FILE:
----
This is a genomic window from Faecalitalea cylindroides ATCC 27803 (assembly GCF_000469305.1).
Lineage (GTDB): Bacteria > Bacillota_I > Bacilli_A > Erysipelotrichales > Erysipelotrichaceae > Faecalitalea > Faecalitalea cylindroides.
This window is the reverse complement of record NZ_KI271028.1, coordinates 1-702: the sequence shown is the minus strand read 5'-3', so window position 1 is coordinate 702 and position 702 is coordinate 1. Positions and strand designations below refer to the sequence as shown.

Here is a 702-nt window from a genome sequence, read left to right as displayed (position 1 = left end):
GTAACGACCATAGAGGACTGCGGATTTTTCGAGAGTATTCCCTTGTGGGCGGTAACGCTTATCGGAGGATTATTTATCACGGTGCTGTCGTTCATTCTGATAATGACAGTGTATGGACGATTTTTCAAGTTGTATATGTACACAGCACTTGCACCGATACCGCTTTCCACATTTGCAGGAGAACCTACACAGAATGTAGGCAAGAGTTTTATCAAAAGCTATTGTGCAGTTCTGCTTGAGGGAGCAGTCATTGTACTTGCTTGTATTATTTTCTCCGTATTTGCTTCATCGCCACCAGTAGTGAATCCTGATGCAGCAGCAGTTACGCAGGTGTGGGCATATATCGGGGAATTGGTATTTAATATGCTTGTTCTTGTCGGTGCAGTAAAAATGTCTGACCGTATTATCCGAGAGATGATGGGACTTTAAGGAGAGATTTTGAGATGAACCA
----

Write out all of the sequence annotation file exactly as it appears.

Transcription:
This is a genomic window from Faecalitalea cylindroides ATCC 27803 (assembly GCF_000469305.1).
Lineage (GTDB): Bacteria > Bacillota_I > Bacilli_A > Erysipelotrichales > Erysipelotrichaceae > Faecalitalea > Faecalitalea cylindroides.
This window is the reverse complement of record NZ_KI271028.1, coordinates 1-702: the sequence shown is the minus strand read 5'-3', so window position 1 is coordinate 702 and position 702 is coordinate 1. Positions and strand designations below refer to the sequence as shown.

Here is a 702-nt window from a genome sequence, read left to right as displayed (position 1 = left end):
GTAACGACCATAGAGGACTGCGGATTTTTCGAGAGTATTCCCTTGTGGGCGGTAACGCTTATCGGAGGATTATTTATCACGGTGCTGTCGTTCATTCTGATAATGACAGTGTATGGACGATTTTTCAAGTTGTATATGTACACAGCACTTGCACCGATACCGCTTTCCACATTTGCAGGAGAACCTACACAGAATGTAGGCAAGAGTTTTATCAAAAGCTATTGTGCAGTTCTGCTTGAGGGAGCAGTCATTGTACTTGCTTGTATTATTTTCTCCGTATTTGCTTCATCGCCACCAGTAGTGAATCCTGATGCAGCAGCAGTTACGCAGGTGTGGGCATATATCGGGGAATTGGTATTTAATATGCTTGTTCTTGTCGGTGCAGTAAAAATGTCTGACCGTATTATCCGAGAGATGATGGGACTTTAAGGAGAGATTTTGAGATGAACCA